sewing

Morgan Boyfriend Jeans

Closet Case Files has just launched the Morgan Boyfriend Jean pattern so now I can finally talk about them! I was a pattern tester and since this pattern went through three rounds of testing I have a lot to say! These photos are of the first pair that I made, which was the second round of testing. I was on a deadline to finish them, so instead of using a contrasting thread for the topstitching I just used the same thread as I was using for the seaming. The result is a rather fancy looking boyfriend jean, which I really like! It’s fun to have something other than skinnies to wear going out and the rolled up legs work well with heels.

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As in almost every pair of pants I make, the legs are huge because they are graded up with the rest of the pattern and I have skinny legs. So I slimmed down the legs quite a bit from the hip down. I think as you get into the larger sizes you need a narrower leg otherwise they look baggy.  I also added an inch to the rise which I almost always do for pants to accommodate my curvy bum.

morganjean-3I did make a quickie pair of the final version that was basted together and some day I will take them apart and sew up them up properly with top stitching! I used a plain blue denim from Joann that will require a bit of distressing so they don’t look like dad jeans instead of boyfriend jeans.

morganjean-2If you’ve made the Ginger jeans then assembly will be quite familiar to you! The only big change here is the button fly and to be honest I will probably just do a zipper in any future pairs I like. I find button flys rather annoying and I’d rather insert a zipper than have to do 3 extra button holes. ūüôā

I bought this fabric on Amazon – it’s¬†12-Ounce Indigo Pure Denim Fabric, 2 Yards by 68-Inch Wide, by Kaltex America. ¬†It’s made by a Mexican denim mill and it’s a nice heavy weight. It’s pretty dark. I got it when it was under $22 but now it’s nearly $30.

Happy Halloween from Roxy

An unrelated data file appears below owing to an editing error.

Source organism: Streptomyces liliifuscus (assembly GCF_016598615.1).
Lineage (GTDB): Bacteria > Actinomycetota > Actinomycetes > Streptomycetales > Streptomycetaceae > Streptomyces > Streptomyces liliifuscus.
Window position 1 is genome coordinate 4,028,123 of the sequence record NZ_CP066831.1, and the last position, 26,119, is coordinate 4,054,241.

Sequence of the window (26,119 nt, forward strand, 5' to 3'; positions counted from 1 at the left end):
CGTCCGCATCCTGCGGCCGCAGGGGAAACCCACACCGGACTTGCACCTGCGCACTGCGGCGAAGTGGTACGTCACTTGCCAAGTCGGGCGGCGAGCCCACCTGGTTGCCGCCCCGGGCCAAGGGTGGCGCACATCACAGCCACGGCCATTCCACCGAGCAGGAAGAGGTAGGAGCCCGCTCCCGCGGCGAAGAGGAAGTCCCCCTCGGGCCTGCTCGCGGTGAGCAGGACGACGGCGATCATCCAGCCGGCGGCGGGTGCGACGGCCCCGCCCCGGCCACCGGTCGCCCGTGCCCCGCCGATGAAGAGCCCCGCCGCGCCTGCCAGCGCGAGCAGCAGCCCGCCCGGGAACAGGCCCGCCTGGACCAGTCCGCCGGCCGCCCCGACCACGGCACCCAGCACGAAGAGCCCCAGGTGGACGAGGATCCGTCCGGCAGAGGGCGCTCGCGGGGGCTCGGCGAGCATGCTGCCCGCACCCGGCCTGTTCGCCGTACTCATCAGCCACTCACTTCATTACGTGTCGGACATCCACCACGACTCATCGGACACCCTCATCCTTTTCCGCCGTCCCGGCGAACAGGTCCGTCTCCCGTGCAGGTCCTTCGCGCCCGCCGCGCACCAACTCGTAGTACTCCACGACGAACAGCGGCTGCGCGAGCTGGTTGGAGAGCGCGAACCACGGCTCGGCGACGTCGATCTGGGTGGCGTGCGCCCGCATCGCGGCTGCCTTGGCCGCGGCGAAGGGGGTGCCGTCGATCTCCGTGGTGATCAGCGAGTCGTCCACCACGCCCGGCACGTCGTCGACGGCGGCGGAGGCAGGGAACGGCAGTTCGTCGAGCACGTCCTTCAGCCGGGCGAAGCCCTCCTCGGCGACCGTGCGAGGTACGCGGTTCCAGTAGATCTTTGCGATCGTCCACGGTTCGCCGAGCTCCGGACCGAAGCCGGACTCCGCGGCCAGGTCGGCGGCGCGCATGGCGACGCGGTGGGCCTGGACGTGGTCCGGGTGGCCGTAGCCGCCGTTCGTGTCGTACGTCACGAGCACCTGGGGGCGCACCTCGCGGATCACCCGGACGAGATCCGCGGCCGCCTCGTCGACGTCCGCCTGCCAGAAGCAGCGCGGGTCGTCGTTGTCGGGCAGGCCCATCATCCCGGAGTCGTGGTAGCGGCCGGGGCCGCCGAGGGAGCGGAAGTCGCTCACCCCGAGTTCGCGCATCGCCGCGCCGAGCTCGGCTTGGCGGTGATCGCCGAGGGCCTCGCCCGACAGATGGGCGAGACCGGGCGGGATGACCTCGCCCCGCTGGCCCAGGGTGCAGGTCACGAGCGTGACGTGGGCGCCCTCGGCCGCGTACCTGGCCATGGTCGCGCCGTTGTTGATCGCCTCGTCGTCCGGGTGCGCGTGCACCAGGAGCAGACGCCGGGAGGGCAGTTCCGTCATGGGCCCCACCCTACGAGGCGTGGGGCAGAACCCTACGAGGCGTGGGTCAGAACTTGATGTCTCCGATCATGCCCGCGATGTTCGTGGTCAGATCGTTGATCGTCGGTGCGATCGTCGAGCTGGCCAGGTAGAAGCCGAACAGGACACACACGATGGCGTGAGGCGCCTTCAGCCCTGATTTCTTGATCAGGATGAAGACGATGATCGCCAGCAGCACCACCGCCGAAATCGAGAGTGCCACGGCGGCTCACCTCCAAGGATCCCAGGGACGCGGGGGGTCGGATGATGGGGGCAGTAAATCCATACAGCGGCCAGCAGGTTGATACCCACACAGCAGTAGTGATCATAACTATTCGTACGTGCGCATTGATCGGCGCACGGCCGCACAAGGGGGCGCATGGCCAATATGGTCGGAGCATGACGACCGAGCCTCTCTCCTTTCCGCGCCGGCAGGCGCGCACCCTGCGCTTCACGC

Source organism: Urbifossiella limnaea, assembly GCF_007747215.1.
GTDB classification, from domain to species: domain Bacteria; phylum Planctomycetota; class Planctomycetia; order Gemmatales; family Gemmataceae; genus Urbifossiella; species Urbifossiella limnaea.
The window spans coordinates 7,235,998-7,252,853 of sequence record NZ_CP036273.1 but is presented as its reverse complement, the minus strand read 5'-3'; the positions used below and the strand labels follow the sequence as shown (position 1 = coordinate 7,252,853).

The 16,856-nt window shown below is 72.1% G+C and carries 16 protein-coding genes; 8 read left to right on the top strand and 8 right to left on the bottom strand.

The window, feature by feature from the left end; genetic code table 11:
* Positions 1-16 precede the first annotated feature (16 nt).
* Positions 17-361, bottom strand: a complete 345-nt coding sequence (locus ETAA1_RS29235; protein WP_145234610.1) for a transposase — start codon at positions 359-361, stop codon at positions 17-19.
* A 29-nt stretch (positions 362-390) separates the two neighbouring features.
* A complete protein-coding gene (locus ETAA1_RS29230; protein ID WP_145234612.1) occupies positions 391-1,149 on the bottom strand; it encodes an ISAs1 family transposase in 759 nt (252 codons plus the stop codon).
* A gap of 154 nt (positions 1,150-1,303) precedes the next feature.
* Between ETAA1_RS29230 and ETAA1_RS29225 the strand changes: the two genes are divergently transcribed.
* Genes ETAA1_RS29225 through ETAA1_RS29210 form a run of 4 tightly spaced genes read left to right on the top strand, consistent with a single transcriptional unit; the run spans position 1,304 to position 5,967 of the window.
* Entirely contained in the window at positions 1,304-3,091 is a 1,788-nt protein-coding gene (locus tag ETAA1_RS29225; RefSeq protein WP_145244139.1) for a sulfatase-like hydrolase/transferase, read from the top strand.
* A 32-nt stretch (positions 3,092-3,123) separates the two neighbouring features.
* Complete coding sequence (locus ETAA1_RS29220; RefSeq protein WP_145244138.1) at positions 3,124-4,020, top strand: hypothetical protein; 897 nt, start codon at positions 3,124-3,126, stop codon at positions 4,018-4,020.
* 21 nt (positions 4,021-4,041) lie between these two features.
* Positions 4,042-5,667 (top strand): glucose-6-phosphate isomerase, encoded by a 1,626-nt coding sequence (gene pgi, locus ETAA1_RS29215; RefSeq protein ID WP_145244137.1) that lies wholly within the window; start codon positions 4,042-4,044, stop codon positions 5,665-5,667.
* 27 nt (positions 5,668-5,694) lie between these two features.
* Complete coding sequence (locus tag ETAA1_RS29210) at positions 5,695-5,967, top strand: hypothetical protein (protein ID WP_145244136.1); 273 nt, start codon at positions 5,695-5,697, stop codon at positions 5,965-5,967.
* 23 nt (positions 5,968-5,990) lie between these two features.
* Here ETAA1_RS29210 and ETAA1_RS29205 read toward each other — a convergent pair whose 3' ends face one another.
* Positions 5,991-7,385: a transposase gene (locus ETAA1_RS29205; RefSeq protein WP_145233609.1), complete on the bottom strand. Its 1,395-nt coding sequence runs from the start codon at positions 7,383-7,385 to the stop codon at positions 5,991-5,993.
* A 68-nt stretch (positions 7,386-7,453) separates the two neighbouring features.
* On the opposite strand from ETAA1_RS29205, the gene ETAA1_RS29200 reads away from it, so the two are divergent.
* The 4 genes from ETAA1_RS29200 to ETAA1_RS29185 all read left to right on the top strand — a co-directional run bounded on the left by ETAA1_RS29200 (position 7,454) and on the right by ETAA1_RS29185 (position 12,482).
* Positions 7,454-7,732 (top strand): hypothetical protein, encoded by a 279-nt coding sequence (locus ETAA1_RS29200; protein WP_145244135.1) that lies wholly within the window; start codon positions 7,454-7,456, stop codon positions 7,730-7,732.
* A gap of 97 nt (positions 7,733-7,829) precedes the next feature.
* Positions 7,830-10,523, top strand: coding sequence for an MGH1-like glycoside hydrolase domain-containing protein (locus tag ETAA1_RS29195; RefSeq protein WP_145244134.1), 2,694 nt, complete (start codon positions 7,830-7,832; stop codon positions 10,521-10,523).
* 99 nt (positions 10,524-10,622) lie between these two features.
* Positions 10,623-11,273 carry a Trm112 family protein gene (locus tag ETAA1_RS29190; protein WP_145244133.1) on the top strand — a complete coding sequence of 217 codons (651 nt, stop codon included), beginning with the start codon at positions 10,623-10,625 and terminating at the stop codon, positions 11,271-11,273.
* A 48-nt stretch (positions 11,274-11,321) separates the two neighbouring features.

Many years ago, my friends and I dressed up as the Misfits for an 80’s Party. Not the punk band, but the amazing cartoon band from Jem and the Holograms. I was Roxy and making her costume was really hard! Unlike Pizzazz and Stormer, Roxy’s outfit is very specific fabrics. She has a fuzzy/eyelash purple top and metallic spray painted pants. This was impossible to find at the time.

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A few years later I was in Joann’s around Halloween and found the perfect fabric for Roxy’s pants. So I bought a few yards. That fabric has sat in my stash for years and I figured with the new terrible Jem movie that just came out, this costume is as relevant as its every going to be! So I started off using the Cigarette Pants pattern from Gertie Sews Vintage Casual, then I used some other pants patterns that fit to adjust the crotch curve.
IMG_3290The resulting pants were ok, but the legs were to wide and I couldn’t really bend my knees. Also, the fabric I had is flannel backed and the metallic printing on the front was flaking off everywhere but especially in the crotch area. Eek!

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So I put them to the side and started focusing on my top. ¬†I found this purple eyelash fabric on fabric.com. It’s metallic which isn’t really accurate but it was the best and cheapest thing I could find.

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I used the shirt pattern 403 from Burda Plus A/W 2012.  Leaving off one sleeve of course! This actually fits pretty well so I may make it out of a normal fabric too!

Next up was the belt, so I was off to Joann’s. It was during lunchtime a few days before Halloween, so of course it was insanely busy. Let me give you a tip – whenever you are buying fabric go to the cutting counter and check what number is in the dispenser and what number they care cutting. If it’s over 10, definitely take a number. That gives you about 15-20 minutes to shop.